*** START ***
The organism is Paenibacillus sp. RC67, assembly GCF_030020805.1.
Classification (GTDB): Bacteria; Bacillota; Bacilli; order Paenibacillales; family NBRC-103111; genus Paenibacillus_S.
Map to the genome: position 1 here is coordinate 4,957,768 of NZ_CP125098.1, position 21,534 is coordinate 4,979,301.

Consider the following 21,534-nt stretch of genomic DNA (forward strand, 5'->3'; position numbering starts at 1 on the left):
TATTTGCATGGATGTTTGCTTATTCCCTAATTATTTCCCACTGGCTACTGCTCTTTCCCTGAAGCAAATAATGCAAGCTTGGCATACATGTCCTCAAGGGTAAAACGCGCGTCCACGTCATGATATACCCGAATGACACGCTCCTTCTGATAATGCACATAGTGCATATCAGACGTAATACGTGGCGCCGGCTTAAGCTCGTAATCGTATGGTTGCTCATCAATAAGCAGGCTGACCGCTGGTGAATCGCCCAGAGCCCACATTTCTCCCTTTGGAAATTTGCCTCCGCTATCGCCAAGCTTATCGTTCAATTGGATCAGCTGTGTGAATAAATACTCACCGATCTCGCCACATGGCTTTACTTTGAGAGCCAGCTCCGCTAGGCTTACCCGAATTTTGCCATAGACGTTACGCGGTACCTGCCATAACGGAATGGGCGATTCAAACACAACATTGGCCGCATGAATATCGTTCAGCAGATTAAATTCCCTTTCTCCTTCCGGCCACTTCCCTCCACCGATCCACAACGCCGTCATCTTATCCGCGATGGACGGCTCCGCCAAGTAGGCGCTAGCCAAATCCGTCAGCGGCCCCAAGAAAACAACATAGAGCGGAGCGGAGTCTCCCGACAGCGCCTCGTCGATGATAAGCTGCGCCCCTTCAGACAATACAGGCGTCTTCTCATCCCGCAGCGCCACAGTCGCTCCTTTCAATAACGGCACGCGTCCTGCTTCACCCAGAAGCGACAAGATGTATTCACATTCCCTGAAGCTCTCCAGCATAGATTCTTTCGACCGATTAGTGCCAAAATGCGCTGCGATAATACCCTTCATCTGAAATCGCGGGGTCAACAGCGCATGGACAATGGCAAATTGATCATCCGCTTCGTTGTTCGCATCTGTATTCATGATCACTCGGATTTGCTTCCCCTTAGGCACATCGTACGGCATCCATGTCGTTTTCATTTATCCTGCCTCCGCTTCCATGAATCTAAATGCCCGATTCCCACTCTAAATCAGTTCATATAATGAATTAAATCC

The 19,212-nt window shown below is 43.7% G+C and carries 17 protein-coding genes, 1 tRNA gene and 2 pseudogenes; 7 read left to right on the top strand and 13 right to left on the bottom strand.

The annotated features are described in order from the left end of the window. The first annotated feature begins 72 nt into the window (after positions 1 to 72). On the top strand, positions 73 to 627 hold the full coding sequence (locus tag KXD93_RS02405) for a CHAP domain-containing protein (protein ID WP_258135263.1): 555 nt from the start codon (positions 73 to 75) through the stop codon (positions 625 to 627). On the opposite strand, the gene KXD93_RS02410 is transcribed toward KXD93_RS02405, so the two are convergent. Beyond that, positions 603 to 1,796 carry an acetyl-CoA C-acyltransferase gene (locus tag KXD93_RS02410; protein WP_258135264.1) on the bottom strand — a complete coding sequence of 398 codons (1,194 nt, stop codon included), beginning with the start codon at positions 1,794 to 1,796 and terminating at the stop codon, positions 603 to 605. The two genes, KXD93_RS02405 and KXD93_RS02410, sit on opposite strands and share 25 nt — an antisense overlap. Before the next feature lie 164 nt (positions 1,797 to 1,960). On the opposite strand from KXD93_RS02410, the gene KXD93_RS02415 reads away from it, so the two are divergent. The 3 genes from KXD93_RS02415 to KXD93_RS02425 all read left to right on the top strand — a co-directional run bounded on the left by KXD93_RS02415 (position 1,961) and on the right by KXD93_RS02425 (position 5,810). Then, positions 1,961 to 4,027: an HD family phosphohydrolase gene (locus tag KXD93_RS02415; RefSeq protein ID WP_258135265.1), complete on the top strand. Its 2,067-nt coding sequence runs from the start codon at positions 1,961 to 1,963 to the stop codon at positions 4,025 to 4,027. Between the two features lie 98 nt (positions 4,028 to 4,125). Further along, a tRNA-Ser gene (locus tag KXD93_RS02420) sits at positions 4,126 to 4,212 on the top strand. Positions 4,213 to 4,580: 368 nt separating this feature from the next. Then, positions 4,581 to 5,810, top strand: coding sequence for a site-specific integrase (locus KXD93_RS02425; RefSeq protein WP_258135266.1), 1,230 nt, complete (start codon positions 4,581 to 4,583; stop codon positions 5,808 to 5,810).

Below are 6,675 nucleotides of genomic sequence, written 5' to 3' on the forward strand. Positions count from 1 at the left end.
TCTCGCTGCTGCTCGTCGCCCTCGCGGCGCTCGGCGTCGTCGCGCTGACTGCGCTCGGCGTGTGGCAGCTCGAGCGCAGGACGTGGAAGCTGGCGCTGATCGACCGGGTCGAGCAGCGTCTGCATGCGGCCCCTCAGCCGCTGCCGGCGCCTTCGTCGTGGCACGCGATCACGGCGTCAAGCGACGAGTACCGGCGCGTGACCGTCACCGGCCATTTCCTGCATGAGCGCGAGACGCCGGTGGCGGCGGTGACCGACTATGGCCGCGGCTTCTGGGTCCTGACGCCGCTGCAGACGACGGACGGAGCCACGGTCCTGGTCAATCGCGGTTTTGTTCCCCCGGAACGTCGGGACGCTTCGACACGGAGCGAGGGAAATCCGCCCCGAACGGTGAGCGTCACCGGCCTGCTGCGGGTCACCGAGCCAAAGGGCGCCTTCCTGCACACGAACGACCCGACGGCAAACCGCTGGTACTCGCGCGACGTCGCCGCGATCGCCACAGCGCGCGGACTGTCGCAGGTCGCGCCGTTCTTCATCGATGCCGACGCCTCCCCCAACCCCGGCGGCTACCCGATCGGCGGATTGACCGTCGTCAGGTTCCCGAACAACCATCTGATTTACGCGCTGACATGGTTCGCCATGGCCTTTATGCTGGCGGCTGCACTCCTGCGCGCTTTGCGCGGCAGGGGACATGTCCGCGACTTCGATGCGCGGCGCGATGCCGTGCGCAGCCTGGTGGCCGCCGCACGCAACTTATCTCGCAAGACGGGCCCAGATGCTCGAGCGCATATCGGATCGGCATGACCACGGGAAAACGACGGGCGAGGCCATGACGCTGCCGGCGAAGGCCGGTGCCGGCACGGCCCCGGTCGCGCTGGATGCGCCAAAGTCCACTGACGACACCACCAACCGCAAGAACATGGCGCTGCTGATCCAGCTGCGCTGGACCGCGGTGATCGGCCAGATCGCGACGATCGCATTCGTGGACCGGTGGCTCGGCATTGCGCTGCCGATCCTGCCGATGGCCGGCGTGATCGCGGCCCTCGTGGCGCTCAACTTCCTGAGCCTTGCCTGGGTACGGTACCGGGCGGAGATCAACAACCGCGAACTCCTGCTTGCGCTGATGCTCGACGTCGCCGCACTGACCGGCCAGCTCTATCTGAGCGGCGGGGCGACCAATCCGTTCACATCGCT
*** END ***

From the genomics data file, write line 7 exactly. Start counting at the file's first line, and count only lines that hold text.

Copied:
The annotated features are described in order from the left end of the window. The first annotated feature begins 72 nt into the window (after positions 1 to 72). On the top strand, positions 73 to 627 hold the full coding sequence (locus tag KXD93_RS02405) for a CHAP domain-containing protein (protein ID WP_258135263.1): 555 nt from the start codon (positions 73 to 75) through the stop codon (positions 625 to 627). On the opposite strand, the gene KXD93_RS02410 is transcribed toward KXD93_RS02405, so the two are convergent. Beyond that, positions 603 to 1,796 carry an acetyl-CoA C-acyltransferase gene (locus tag KXD93_RS02410; protein WP_258135264.1) on the bottom strand — a complete coding sequence of 398 codons (1,194 nt, stop codon included), beginning with the start codon at positions 1,794 to 1,796 and terminating at the stop codon, positions 603 to 605. The two genes, KXD93_RS02405 and KXD93_RS02410, sit on opposite strands and share 25 nt — an antisense overlap. Before the next feature lie 164 nt (positions 1,797 to 1,960). On the opposite strand from KXD93_RS02410, the gene KXD93_RS02415 reads away from it, so the two are divergent. The 3 genes from KXD93_RS02415 to KXD93_RS02425 all read left to right on the top strand — a co-directional run bounded on the left by KXD93_RS02415 (position 1,961) and on the right by KXD93_RS02425 (position 5,810). Then, positions 1,961 to 4,027: an HD family phosphohydrolase gene (locus tag KXD93_RS02415; RefSeq protein ID WP_258135265.1), complete on the top strand. Its 2,067-nt coding sequence runs from the start codon at positions 1,961 to 1,963 to the stop codon at positions 4,025 to 4,027. Between the two features lie 98 nt (positions 4,028 to 4,125). Further along, a tRNA-Ser gene (locus tag KXD93_RS02420) sits at positions 4,126 to 4,212 on the top strand. Positions 4,213 to 4,580: 368 nt separating this feature from the next. Then, positions 4,581 to 5,810, top strand: coding sequence for a site-specific integrase (locus KXD93_RS02425; RefSeq protein WP_258135266.1), 1,230 nt, complete (start codon positions 4,581 to 4,583; stop codon positions 5,808 to 5,810).